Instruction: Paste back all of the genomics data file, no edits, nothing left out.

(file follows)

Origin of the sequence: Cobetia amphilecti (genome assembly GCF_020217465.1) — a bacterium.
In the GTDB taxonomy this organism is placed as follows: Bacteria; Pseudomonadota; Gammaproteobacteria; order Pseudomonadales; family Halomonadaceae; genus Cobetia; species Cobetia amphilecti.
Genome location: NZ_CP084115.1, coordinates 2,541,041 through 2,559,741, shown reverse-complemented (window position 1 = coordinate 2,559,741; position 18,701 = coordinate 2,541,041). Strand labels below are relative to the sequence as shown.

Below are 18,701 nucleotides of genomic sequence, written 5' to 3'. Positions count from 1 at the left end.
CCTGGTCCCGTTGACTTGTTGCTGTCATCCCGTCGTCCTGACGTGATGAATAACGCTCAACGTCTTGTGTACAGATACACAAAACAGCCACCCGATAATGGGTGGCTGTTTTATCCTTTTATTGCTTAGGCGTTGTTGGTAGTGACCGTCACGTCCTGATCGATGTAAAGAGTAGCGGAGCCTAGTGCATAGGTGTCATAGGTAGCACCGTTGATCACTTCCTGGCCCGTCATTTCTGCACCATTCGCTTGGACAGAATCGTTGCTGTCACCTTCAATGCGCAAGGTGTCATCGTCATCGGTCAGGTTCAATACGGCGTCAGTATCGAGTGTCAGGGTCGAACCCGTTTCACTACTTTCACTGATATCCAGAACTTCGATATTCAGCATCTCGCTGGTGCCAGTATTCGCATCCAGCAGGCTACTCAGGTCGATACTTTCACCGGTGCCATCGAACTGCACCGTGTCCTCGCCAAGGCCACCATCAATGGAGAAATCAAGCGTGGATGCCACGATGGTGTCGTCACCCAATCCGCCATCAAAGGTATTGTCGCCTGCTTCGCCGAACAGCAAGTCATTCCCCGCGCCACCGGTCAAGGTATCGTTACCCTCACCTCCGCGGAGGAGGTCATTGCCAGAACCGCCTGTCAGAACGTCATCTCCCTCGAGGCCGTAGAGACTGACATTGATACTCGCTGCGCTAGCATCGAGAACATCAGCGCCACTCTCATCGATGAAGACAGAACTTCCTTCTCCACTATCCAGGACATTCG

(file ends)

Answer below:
Origin of the sequence: Cobetia amphilecti (genome assembly GCF_020217465.1) — a bacterium.
In the GTDB taxonomy this organism is placed as follows: Bacteria; Pseudomonadota; Gammaproteobacteria; order Pseudomonadales; family Halomonadaceae; genus Cobetia; species Cobetia amphilecti.
Genome location: NZ_CP084115.1, coordinates 2,541,041 through 2,559,741, shown reverse-complemented (window position 1 = coordinate 2,559,741; position 18,701 = coordinate 2,541,041). Strand labels below are relative to the sequence as shown.

Below are 18,701 nucleotides of genomic sequence, written 5' to 3'. Positions count from 1 at the left end.
CCTGGTCCCGTTGACTTGTTGCTGTCATCCCGTCGTCCTGACGTGATGAATAACGCTCAACGTCTTGTGTACAGATACACAAAACAGCCACCCGATAATGGGTGGCTGTTTTATCCTTTTATTGCTTAGGCGTTGTTGGTAGTGACCGTCACGTCCTGATCGATGTAAAGAGTAGCGGAGCCTAGTGCATAGGTGTCATAGGTAGCACCGTTGATCACTTCCTGGCCCGTCATTTCTGCACCATTCGCTTGGACAGAATCGTTGCTGTCACCTTCAATGCGCAAGGTGTCATCGTCATCGGTCAGGTTCAATACGGCGTCAGTATCGAGTGTCAGGGTCGAACCCGTTTCACTACTTTCACTGATATCCAGAACTTCGATATTCAGCATCTCGCTGGTGCCAGTATTCGCATCCAGCAGGCTACTCAGGTCGATACTTTCACCGGTGCCATCGAACTGCACCGTGTCCTCGCCAAGGCCACCATCAATGGAGAAATCAAGCGTGGATGCCACGATGGTGTCGTCACCCAATCCGCCATCAAAGGTATTGTCGCCTGCTTCGCCGAACAGCAAGTCATTCCCCGCGCCACCGGTCAAGGTATCGTTACCCTCACCTCCGCGGAGGAGGTCATTGCCAGAACCGCCTGTCAGAACGTCATCTCCCTCGAGGCCGTAGAGACTGACATTGATACTCGCTGCGCTAGCATCGAGAACATCAGCGCCACTCTCATCGATGAAGACAGAACTTCCTTCTCCACTATCCAGGACATTCG